Media Liaison

Angie Ishee,

Public Relations Manager and Trooper Connection Editor

Email: This email address is being protected from spambots. You need JavaScript enabled to view it.
Phone: (800) 477-9860


What If I Get Pulled Over?

What Should I Do if I Get Pulled Over by an Officer?


1. Follow all of the officer's directions.

2. Pull over as soon as possible - usually to the right and well onto the shoulder (unless the officer directs you otherwise).

3. Leave enough room for the officer to walk up to your car on the shoulder.

4. Put your car in "Park" and turn off the engine.

5. Turn on the flashers.

6. Turn off your radio.

7. Roll down your window.

8. Turn on the interior light.

9. Always stay in the vehicle unless directed otherwise by the officer. NEVER make a move to get out of the vehicle on your own.

10. Keep both hands where the officer can see them - preferably on the steering wheel. Do not look in your glove compartment, coat pocket, or other place inside the vehicle until directed to do so by the officer.

Used with permission of the National Law Enforcement Officers Memorial Fund.

Help Keep Troopers Safe

10 Easy Steps to Keep Officers Safe on the Road


Here are 10 easy steps you can take to make our roadways safer for officers, other first responders, and motorists to help decrease injuries and fatalities. Please remember these every time you're out on the road. Do your part to keep our troopers safe!

1. Focus on driving. Do not talk on your cell phone, eat, hunt for items in your vehicle, or engage in other distractions while driving.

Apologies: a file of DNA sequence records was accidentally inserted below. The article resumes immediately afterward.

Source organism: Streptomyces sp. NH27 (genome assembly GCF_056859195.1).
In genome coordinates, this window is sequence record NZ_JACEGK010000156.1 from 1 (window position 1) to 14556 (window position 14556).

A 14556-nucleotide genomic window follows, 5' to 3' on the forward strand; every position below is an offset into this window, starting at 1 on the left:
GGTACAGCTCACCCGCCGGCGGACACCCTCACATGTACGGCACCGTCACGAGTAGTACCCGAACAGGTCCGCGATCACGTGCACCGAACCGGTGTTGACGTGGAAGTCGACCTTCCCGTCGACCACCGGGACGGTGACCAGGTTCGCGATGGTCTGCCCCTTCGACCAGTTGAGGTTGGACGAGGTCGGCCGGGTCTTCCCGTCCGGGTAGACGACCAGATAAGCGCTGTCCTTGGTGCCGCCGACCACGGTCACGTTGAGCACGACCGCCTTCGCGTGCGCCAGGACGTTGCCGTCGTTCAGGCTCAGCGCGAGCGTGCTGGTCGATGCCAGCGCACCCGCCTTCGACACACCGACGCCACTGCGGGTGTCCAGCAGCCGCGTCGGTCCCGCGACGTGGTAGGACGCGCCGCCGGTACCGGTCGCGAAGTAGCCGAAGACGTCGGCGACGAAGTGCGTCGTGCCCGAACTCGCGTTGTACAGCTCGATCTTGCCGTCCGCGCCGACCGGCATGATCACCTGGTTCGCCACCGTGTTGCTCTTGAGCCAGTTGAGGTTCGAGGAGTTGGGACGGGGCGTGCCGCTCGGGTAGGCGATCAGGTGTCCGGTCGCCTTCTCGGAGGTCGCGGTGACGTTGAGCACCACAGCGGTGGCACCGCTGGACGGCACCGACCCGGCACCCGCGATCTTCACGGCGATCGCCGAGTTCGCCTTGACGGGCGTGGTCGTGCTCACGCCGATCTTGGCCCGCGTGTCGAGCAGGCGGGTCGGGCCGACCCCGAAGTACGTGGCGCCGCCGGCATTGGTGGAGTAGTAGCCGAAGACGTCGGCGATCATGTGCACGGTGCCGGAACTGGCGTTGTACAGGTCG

2. Give officers room on the roadway. Slow down, move to the right, and stop if possible for emergency vehicles.


3. Move over. When you see a police vehicle stopped on the side of the road, slow down and, if possible, move one additional lane away from the stop.


4. Never drive on the shoulder of a highway. Police and other emergency vehicles often use the shoulder to get to traffic crashes and other incidents.


5. Watch officers' hands as they direct traffic. Follow their directions and drive through the area carefully.


6. Only drive when sober. Officer deaths caused by drunk drivers increased by more than 30 percent over the last three decades.


7. Drive within the speed limit. Exceeding the speed limit puts both yourself and others on the road at risk.


8. Keep the volume on your radio at a reasonable level. Excessive noise can prevent you from hearing an approaching emergency vehicle. 


9. Don't wear headphones while you drive. It's important to be aware of your surroundings and be able to hear emergency vehicles.


10. Report drunk drivers. If you see a drunk driver, reporting them can prevent a tragedy that could put others at risk.

Trooper Nicholas Dees

Let us never forget

Join us in remembering the life and service of Tpr. Nicholas Dees, 30, of the Oklahoma Highway Patrol who was struck and killed by a vehicle east of Shawnee on Jan. 31, 2015.

Tpr. Dees and Tpr. Keith Burch, 27, were investigating a wreck involving a semi-truck on I-40 at approximately 10 p.m. when a vehicle went around their patrol cars before striking both troopers. Dees died at the scene. Burch suffered serious injuries.

Both Dees and Burch graduated from the 61st OHP Academy in 2013.

Dees is the son of a retired trooper, and his lifelong dream was to be a trooper, according to his wife Brandi, in a statement read at the memorial service. She thanked the OHP for meeting the family's every need since his death. She also thanked people who have written and said kind things about her husband.

According to reports, the driver of the car they say hit Dees and Burch, Steven Wayne Clark, was charged with first-degree manslaughter. Authorities say he did not observe the state’s Move Over Law.

Dees became the 35th Oklahoma state trooper to die in the line of duty. He is survived by his wife and two young daughters.

The family of state troopers across the country mourns with the Dees family and the OHP family during this extremely difficult time, and extends its prayers for a complete recovery to Tpr. Burch.